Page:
Third World's debt balance swings back

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A THREE-YEAR improvement in the financial balance between the Third World and industrial nations was reversed last year, according to World Bank figures published this morning.

The net transfer to developing countries in 1991 was dollars 13.2bn ( pounds 7bn), compared with dollars 16bn in 1990, when there appeared to be the beginning of a restoration of large-scale flows of money.

The World Bank blamed the deterioration in the flows last year partly on the improving situation in Latin America, where some countries with debt problems could afford to pay interest again in 1991. The region's interest payments rose dollars 3.7bn over 1990.

From 1984 to 1988 industrial countries took back more in interest, dividends and capital repayments than they lent or invested in the Third World despite the severe crisis in many countries.

But in the following three years the balance gradually improved in favour of the developing world, turning positive in 1989 for the first time since 1983.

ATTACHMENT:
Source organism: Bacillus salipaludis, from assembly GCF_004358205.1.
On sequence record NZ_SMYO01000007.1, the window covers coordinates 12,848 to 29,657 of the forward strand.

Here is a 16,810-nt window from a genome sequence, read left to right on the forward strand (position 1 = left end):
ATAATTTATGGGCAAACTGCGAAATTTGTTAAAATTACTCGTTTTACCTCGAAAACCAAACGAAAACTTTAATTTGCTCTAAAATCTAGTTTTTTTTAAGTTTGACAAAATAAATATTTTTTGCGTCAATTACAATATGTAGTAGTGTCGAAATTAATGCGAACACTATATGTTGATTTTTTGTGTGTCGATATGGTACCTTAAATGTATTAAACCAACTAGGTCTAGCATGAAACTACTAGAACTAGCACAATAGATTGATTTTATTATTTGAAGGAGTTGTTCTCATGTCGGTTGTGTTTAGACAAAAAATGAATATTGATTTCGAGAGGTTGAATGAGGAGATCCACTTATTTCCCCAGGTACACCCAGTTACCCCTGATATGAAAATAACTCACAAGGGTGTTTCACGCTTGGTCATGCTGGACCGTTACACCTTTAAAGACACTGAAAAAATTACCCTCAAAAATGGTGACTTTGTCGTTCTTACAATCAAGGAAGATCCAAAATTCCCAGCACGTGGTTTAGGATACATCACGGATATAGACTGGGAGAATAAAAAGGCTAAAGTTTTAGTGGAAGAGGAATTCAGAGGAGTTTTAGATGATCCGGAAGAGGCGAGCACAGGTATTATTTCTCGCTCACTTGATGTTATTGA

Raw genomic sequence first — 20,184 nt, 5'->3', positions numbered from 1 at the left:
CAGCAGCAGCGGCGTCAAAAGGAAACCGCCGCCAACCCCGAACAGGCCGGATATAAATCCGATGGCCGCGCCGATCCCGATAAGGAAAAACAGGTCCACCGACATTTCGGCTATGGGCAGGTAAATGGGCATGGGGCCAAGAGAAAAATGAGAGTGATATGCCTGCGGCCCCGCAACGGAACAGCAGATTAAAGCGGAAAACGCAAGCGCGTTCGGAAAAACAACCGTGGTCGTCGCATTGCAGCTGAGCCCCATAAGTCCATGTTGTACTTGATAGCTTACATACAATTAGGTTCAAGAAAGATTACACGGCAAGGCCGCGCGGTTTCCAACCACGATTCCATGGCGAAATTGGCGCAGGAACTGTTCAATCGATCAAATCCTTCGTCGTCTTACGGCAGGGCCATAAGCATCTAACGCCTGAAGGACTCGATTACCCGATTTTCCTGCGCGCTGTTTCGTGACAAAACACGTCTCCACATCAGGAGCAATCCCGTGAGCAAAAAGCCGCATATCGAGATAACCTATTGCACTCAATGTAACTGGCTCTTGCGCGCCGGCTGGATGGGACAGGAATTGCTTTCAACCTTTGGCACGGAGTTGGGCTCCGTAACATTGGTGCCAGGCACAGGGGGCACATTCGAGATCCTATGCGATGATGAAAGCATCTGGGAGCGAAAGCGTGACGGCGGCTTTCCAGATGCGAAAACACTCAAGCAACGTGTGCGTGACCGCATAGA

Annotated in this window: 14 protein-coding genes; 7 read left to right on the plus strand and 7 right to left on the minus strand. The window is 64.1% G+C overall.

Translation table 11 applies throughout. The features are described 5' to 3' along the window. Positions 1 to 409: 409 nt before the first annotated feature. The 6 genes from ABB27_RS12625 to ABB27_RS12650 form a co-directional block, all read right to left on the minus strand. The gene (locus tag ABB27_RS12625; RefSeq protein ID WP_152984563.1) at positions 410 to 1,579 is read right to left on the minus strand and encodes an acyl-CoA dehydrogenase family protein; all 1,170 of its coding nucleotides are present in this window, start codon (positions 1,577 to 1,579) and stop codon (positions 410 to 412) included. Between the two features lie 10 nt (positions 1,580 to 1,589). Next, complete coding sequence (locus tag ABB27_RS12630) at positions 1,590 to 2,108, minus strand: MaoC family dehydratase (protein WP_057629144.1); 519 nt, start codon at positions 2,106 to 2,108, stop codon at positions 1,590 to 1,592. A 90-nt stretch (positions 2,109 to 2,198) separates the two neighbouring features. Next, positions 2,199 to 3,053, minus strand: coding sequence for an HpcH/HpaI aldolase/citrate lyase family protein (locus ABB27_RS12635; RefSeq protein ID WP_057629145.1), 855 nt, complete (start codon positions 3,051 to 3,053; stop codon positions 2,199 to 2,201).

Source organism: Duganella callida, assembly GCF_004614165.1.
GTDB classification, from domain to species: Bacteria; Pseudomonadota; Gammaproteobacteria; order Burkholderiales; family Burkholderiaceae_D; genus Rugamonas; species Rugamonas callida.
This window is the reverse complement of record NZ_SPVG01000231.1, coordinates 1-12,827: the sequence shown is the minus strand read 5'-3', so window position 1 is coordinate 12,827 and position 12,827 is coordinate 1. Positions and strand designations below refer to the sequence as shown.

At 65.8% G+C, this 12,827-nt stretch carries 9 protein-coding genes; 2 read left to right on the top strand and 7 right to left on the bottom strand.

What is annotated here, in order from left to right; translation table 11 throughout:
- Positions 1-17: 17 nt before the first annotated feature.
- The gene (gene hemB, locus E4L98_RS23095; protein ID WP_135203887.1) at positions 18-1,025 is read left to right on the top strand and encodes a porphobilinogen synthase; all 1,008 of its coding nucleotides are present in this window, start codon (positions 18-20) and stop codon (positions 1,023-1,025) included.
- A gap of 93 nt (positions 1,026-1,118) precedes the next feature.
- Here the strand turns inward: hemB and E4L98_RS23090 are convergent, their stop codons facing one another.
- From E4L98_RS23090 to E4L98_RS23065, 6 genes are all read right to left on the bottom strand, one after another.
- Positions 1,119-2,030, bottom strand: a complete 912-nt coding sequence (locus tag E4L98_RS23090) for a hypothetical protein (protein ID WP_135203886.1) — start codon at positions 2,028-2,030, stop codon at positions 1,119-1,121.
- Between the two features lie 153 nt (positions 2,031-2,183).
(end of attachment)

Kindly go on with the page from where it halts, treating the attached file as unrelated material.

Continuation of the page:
Last year official development lending at dollars 50.7bn continued to dwarf private financing, which however rose from dollars 7.1bn to dollars 12.2bn. Direct foreign investment in developing countries fell back dollars 1.1bn to dollars 24.1bn.

The World Bank's own problem of bad debts owed by debtor countries eased during the year, with the provision against loan losses more than halved in 1992 to dollars 353m from dollars 775m.

The biggest backlog of payments is dollars 923m from Peru, but others behind on their debts are Congo, Guatemala, Iraq, Liberia and Syria. Panama, Nicaragua and Sierra Leone paid off their arrears during the year.

The report said new lending commitments in the year to next June would be between dollars 25.5bn and dollars 28.5bn, compared with dollars 21.7bn in the year just ended.

Oxfam yesterday called for a debt moratorium on the drought- hit countries of southern Africa, including relief of debt owed to the World Bank and the IMF.

It said more resources should be given to social funds within structural adjustment programmes, which should also be better designed to encourage food security.